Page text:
While the best orange marmalade is made with Seville oranges, any citrus can be turned into a lovely homemade spread. The fruits in this recipe can be substituted for any citrus you like, but do try to always include lemons as they contain the most pectin.
Wash and scrub the fruits under warm water, and pat them dry. Try to use unwaxed fruits, if they are available.
Top and tail the citrus, then cut in half lengthwise. Slice the fruits into half-moons, the thickness of each slice will depend on your personal taste. Try to catch all the juices that may escape from the fruits.
Place the sliced fruits and resulting juice in a large pan, add cold water to just barely cover. Bring up to a boil, then leave to simmer vigorously for 30 minutes.
Add 1kg of caster, reserving the rest for later.
Split the vanilla beans in half, and add to the pot.
Bring back to a boil; when the water comes to a rumbling boil, turn the heat down so that everything comes to a slow simmer, cover with a lid and leaves to cook out for 45 minutes to an hour.
Check that the peels have becomes tender, and taste for sweetness. If the marmalade is too bitter, gradually add more sugar until you are happy with the level of sweetness.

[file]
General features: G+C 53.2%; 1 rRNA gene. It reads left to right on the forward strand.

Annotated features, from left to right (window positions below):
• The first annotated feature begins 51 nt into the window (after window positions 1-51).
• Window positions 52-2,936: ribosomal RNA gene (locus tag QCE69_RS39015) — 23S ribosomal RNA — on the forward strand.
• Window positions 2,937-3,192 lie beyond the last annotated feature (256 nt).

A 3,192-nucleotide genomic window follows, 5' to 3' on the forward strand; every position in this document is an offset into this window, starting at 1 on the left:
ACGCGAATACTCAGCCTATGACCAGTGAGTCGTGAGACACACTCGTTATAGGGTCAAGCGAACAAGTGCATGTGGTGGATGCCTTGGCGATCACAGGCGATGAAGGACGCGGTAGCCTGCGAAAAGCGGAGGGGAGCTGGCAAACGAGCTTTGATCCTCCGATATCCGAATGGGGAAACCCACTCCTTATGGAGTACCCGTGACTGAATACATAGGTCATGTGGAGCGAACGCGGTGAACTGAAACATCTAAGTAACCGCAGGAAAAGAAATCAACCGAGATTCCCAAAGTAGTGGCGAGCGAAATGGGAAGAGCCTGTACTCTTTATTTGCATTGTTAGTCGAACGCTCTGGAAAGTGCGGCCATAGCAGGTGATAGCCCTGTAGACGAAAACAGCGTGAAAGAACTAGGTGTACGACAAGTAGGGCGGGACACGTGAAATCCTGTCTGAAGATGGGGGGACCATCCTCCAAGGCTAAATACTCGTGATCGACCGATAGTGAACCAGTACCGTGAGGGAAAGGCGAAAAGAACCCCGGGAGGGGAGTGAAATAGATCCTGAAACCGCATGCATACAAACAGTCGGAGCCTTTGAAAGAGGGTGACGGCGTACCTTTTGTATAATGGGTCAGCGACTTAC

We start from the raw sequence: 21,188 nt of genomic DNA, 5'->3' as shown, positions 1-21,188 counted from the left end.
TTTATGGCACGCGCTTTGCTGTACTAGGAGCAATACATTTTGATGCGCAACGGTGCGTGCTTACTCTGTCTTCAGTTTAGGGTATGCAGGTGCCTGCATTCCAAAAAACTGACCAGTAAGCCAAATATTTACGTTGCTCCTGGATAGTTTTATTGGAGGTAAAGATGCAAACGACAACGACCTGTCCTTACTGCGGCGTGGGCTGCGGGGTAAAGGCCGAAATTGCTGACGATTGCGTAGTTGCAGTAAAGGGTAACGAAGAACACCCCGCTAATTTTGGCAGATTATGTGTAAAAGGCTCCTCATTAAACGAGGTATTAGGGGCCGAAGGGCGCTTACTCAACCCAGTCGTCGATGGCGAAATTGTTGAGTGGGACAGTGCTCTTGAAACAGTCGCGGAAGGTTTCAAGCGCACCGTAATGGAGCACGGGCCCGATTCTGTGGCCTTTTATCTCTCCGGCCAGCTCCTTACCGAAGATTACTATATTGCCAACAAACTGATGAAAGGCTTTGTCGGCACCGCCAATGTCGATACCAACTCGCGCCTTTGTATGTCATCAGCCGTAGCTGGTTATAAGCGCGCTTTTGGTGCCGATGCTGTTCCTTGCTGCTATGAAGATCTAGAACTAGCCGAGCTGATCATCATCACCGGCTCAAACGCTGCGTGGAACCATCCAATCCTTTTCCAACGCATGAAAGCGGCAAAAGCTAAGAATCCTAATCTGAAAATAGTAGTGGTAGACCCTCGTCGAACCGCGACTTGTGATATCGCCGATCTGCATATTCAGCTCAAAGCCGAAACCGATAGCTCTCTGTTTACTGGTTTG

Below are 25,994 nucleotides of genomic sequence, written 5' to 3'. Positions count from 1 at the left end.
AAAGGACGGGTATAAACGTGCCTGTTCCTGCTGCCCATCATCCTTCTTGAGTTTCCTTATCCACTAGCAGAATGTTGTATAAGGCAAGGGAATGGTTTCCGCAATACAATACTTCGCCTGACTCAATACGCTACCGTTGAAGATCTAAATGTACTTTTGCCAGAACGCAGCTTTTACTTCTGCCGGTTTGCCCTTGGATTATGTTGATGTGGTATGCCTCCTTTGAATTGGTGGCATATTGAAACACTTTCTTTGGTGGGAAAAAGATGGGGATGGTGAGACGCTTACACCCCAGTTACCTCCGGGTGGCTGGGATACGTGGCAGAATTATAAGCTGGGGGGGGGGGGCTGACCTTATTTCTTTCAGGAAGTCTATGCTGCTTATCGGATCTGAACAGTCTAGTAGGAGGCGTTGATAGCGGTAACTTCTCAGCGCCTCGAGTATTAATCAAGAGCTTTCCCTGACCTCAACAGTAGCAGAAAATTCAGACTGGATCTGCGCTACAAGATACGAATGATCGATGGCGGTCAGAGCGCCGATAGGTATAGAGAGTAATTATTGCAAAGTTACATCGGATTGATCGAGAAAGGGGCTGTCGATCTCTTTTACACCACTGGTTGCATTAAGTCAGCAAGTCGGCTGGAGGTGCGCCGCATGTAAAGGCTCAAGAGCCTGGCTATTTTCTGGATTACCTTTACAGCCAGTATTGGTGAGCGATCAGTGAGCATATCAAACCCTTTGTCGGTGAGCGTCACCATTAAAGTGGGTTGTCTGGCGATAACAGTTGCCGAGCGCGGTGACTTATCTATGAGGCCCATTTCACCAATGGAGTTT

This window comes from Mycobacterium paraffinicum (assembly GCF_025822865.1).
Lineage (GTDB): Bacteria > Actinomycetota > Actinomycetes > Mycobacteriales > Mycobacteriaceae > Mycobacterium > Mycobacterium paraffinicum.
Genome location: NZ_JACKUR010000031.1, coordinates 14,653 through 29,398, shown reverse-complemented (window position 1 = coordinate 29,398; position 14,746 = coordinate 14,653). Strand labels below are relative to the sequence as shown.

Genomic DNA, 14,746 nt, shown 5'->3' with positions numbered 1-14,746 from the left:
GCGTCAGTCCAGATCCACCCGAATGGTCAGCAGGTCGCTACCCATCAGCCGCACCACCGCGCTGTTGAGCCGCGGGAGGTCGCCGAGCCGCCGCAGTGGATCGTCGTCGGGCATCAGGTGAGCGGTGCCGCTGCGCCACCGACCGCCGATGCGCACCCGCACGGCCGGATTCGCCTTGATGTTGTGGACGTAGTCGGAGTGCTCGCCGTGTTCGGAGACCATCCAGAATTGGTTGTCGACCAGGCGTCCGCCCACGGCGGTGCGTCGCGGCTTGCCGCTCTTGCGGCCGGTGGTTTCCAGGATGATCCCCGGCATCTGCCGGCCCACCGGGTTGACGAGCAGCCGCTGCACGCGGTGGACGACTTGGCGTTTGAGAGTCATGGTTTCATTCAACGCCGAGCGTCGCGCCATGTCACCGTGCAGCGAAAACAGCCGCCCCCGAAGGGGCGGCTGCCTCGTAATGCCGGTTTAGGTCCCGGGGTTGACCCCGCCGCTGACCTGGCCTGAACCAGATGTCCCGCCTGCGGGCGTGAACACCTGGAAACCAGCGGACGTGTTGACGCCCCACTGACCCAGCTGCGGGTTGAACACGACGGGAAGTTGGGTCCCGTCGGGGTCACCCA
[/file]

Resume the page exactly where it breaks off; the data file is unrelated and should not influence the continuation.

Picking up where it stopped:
Turn up the heat so that the marmalade comes to a brisk simmer, and leave to cook for a further 30 minutes, uncovered, stirring it occasionally so as to avoid any sticking.
When the jam is done, remover the vanilla pods, pot up in sterilised jars, seal, and leave to cool in a draft-free place.
Kept in a cool cupboard, unopened jars of marmalade should keep for one year. Refrigerate once the jar is opened.
«The vanilla can be omitted or substituted with another spice, such as cinnamon stick or cardamom pods. This marmalade is ready to eat straight away, however, it does improve greatly with some maturation. Its peak flavour is between 2 and 6 months.»